We found evidence of two exaggerated chelicera morphs occurring in male P. cheliferoides, with behavioural observations to support the hypothesis that both of these unique traits are used as weapons. Furthermore, we identified a third morph (small-slender) of males that had reduced overall chelicera size, suggesting that weaponry in this species is trimorphic. By considering two measures of trait size we were able gain more information and determine that, for any given body size above a threshold, a male can possess one of two forms of exaggerated trait. This is a fascinating pattern because, unlike all other current known examples, weapon expression in this species does not seem to be entirely dependent on body size: male P. cheliferoides can possess long-slender or short-broad chelicerae for most body size measures.

We do not yet know how these morphs have evolved and are maintained. Polymorphic male ornaments can be maintained in an evolutionary stable strategy by temporal or spatial variation in directional selection, or via a trade-off between traits that have an intra- or inter-sexual advantage through the use of ARTs23. For example, colour polymorphism in Harmonia axyridis ladybirds is maintained by temporal variation in female preference for different colour morphs between summer and spring24. In systems where polymorphic male ornaments are subject to sexual selection via female mate choice, they may be maintained by frequency dependent selection due to female preference for rare or novel phenotypes. For example, three throat-colour phenotypes in side-blotched lizards (Uta stansburiana) fall under an evolutionary stable strategy, where each of three alternative mating strategies beats another strategy but is beaten by a third strategy13. Trimorphism is maintained by negative frequency-dependent selection because females prefer to mate with rare morphs to produce high quality offspring which benefit from the rare attributes of their fathers18,25. We observed ritualised matching of chelicerae by long-slender males suggesting they may assess rivals based on chelicera length, while the jabbing and pinching behaviour of short-broad males may be an effective tactic to disarm rivals. However, we did not observe fighting behaviour by small-slender P. cheliferoides males, raising the possibility that they rely on non-aggressive tactics such as sneaking to achieve mating success, and therefore suggesting that the three morphs may use ARTs, with tactics divided between two fighting tactics and one sneaking tactic. We also acknowledge that divergence in chelicera shape could be driven in part by female mate choice, such as for throat colour in side-blotched lizards, in combination with male-male competition.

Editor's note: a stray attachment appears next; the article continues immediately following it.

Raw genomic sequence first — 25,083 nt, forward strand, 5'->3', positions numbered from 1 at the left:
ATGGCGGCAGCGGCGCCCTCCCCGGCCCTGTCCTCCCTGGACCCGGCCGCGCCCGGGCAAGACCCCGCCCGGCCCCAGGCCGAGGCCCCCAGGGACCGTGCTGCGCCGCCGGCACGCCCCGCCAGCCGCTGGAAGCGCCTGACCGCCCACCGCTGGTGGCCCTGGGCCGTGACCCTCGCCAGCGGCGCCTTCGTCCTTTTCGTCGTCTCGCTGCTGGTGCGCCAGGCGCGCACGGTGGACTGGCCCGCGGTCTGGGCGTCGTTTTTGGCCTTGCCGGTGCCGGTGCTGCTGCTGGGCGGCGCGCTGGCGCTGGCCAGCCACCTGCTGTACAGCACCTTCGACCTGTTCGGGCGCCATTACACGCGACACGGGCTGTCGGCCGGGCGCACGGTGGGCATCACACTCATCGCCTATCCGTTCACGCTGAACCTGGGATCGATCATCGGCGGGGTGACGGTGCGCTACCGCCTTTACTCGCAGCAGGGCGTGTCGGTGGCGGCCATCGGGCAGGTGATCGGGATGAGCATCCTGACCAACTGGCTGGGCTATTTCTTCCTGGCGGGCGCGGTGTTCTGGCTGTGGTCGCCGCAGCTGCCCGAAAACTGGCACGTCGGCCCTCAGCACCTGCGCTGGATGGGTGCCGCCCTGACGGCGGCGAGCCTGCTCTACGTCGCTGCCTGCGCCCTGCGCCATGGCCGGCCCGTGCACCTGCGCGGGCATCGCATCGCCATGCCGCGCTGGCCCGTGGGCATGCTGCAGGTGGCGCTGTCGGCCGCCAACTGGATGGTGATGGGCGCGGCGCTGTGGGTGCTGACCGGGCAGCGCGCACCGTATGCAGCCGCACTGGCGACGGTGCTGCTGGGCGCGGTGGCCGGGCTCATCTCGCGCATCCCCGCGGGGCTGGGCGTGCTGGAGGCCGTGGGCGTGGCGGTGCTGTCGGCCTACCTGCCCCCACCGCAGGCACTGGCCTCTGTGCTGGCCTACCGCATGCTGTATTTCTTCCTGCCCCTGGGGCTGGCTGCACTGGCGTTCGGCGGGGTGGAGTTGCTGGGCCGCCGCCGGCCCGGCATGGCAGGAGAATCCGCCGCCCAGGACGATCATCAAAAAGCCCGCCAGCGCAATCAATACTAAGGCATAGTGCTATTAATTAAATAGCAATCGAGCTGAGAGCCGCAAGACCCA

Pantopsalis cheliferoides is not easily assigned to either conditional or allelic trimorphism, presenting a new problem for understanding weapon evolution and diversity. A possible explanation for the maintenance of three morphs is a combination of a condition-dependent facultative threshold and genetic polymorphism. Given that there are two distinct weapon morphs that are not separated by a body size threshold, this strongly suggests that male genotype corresponds to short-broad or long-slender phenotypes. However, the existence of a third (small-slender) morph suggests a second mechanism driving weapon expression, most likely due to a condition-dependent threshold like those seen in most other species with hypervariability in weapon size21,26. The threshold itself can exhibit genetic variation, resulting in variation between individuals and populations in where the threshold lies along a body size continuum8,9,27. We suggest that a condition-dependent threshold determines weapon size in relation to body size (short-slender versus either long-slender or short-broad), while a genetic polymorphism determines weapon shape for the exaggerated morphs (long-slender versus short-broad). Further investigation of the dynamic interactions of multiple weapon morphs between males may provide important insights into patterns of weapon diversification among species.


Study species

Pantopsalis cheliferoides are endemic to New Zealand. They bear chelicerae that are highly sexually dimorphic, being reduced in females but denticulated and extremely exaggerated in males28. Male polymorphism occurs in several Pantopsalis species, where one morph has long, slender chelicerae, while a second morph possesses club-like chelicerae that are shorter and stouter, with second segments that are more dilated than the first segment (Fig. 1a,b). Chelicera size in both morphs is highly exaggerated and so we determined how this trait relates to body size and its use during competitive interactions between males.